Ricin a narrowly targeted weapon
Apr. 17, 2013
WASHINGTON (AP) — The substance that's believed to be contained in letters that were sent to President Barack Obama and to Mississippi Republican Sen. Roger Wicker is ricin (RY'-sihn). It's a poison that has sometimes been lumped in with other bioterrorism agents, because it comes from a relatively common plant -- the castor plant that makes castor oil -- and because it seems easy to make.
But in fact, ricin has created far more scares than victims.
It's more of a targeted poison -- a tool for an assassin -- rather than something with which to attack a lot of people.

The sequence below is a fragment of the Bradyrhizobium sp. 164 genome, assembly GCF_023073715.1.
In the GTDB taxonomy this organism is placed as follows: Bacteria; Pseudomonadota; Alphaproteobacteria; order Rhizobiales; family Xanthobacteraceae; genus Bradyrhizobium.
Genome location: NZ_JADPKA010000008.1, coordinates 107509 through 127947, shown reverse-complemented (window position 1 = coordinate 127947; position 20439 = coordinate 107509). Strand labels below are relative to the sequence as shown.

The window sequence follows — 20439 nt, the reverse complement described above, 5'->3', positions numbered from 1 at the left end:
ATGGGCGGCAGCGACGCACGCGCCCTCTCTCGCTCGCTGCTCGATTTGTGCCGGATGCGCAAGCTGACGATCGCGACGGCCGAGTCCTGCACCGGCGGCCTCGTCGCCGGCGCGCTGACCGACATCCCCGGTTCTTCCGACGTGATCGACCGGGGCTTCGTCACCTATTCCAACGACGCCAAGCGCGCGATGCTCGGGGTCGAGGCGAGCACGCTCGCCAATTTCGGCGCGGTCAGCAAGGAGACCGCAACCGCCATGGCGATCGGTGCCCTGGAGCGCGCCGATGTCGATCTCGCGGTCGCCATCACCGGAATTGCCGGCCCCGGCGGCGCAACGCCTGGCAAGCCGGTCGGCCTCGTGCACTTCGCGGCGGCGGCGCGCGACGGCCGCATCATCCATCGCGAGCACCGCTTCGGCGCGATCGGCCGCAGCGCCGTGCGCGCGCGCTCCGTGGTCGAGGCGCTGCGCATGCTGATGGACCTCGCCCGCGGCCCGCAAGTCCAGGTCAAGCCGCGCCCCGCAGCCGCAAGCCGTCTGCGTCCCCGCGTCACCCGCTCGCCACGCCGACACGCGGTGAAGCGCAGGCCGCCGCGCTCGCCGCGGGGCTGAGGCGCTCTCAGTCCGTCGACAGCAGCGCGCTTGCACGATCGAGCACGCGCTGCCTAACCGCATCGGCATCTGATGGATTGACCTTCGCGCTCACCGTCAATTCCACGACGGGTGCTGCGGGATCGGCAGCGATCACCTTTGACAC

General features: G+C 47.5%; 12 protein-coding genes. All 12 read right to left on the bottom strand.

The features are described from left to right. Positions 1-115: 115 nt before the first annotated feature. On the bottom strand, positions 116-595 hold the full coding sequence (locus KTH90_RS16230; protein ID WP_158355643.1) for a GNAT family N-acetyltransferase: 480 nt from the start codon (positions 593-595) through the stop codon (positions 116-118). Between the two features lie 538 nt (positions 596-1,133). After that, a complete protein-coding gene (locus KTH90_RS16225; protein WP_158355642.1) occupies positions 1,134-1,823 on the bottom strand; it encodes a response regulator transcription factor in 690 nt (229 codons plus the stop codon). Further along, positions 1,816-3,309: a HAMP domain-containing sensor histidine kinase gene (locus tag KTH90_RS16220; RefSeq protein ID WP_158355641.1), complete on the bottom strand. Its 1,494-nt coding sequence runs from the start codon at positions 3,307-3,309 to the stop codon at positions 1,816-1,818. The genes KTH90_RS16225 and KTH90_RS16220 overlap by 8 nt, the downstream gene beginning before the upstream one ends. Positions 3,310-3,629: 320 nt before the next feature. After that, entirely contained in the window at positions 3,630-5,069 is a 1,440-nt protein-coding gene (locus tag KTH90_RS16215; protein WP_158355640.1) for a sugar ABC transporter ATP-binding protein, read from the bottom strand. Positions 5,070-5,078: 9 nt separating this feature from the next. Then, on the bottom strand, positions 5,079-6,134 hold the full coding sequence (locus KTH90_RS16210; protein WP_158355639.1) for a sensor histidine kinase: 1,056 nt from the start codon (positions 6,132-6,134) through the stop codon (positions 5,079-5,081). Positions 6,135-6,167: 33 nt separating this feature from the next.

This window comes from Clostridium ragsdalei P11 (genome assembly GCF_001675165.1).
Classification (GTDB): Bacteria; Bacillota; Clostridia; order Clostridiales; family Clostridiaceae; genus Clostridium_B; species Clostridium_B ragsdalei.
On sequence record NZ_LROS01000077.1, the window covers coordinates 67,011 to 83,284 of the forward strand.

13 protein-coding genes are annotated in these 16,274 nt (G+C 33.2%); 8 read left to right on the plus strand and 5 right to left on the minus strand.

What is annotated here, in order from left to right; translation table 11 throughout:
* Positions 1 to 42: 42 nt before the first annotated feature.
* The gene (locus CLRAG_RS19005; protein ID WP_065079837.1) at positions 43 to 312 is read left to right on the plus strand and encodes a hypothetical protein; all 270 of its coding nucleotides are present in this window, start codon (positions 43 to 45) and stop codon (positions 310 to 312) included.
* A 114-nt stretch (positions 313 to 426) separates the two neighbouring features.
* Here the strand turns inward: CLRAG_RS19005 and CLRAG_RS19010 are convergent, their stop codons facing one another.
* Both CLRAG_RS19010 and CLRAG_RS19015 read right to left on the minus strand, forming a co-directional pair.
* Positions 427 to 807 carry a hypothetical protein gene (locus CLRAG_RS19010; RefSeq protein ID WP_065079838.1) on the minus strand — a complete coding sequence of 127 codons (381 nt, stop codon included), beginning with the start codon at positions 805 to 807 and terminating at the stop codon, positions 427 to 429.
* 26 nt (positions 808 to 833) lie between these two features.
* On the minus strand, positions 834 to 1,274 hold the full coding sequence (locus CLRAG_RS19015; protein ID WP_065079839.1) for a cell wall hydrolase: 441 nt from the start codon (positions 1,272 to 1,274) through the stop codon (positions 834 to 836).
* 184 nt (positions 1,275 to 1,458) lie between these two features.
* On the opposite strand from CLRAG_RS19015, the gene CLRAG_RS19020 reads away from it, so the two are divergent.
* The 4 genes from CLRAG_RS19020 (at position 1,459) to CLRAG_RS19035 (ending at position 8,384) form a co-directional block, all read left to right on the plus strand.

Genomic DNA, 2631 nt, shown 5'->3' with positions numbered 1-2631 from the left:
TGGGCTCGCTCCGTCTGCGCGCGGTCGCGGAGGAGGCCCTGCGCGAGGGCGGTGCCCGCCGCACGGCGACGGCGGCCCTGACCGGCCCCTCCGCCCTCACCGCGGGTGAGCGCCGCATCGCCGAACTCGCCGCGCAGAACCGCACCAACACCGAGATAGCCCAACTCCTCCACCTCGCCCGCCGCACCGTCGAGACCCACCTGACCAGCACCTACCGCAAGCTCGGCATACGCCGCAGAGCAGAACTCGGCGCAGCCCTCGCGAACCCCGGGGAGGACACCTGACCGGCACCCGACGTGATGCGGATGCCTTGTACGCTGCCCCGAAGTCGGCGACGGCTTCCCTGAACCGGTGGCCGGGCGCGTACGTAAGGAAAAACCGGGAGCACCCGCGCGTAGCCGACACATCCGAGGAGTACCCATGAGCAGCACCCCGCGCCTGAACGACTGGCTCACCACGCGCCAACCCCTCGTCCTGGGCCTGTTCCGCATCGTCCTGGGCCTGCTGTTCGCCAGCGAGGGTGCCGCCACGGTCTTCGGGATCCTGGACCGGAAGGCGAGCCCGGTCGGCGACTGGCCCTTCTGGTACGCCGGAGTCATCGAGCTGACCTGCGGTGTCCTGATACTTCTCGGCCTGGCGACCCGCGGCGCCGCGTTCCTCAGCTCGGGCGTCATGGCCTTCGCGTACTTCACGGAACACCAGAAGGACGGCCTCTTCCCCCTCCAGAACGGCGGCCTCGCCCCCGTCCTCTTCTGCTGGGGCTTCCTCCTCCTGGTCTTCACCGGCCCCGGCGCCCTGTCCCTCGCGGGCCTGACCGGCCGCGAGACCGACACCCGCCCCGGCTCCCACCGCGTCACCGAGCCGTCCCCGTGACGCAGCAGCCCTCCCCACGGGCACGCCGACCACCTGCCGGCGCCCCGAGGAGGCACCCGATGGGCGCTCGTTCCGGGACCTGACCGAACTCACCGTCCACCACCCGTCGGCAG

What makes it scary is that there is no known antidote -- and it is at its deadliest when it is inhaled. It isn't contagious.
One bioterrorism expert at the University of Maryland says ricin is "one of the least significant" biological and chemical terror agents. Milt Leitenberg also says in nearly all cases when early tests show the presence of ricin, it turns out to be a false alarm.
A draft of a 2010 Homeland Security Department handbook lists only one person killed by ricin. And that was a political assassination of a Bulgarian dissident in 1978. He was injected with a ricin pellet, by way of a specialized secret-agent-style umbrella.